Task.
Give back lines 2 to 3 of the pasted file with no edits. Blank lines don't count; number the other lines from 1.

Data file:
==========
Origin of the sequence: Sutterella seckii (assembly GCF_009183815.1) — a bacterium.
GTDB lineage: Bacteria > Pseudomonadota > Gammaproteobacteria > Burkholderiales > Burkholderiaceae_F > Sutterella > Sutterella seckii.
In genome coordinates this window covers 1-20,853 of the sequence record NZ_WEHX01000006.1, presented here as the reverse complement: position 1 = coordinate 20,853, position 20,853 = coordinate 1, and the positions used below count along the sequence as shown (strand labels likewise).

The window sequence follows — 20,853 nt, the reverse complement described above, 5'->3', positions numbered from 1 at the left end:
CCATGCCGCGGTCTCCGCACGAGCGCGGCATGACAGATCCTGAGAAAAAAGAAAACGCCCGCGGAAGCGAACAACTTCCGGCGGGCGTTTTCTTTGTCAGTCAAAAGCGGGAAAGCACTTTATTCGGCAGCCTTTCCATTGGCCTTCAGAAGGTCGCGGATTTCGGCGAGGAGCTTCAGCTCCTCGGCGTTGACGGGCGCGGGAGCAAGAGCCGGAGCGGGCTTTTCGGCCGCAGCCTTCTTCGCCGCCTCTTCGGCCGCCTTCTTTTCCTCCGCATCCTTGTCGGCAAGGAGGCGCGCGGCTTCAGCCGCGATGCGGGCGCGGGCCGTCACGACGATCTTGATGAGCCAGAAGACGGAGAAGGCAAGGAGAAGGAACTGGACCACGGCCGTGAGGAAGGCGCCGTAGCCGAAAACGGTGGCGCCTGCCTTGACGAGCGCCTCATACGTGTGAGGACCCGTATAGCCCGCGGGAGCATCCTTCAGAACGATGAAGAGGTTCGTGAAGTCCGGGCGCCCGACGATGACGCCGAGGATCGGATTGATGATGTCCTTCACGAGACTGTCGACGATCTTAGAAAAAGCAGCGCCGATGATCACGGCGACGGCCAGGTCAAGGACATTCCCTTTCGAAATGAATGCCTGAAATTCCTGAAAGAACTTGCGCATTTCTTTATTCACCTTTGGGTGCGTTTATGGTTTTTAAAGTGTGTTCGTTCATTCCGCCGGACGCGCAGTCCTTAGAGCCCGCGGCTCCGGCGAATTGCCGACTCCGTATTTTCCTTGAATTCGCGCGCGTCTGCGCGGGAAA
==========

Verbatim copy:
GTDB lineage: Bacteria > Pseudomonadota > Gammaproteobacteria > Burkholderiales > Burkholderiaceae_F > Sutterella > Sutterella seckii.
In genome coordinates this window covers 1-20,853 of the sequence record NZ_WEHX01000006.1, presented here as the reverse complement: position 1 = coordinate 20,853, position 20,853 = coordinate 1, and the positions used below count along the sequence as shown (strand labels likewise).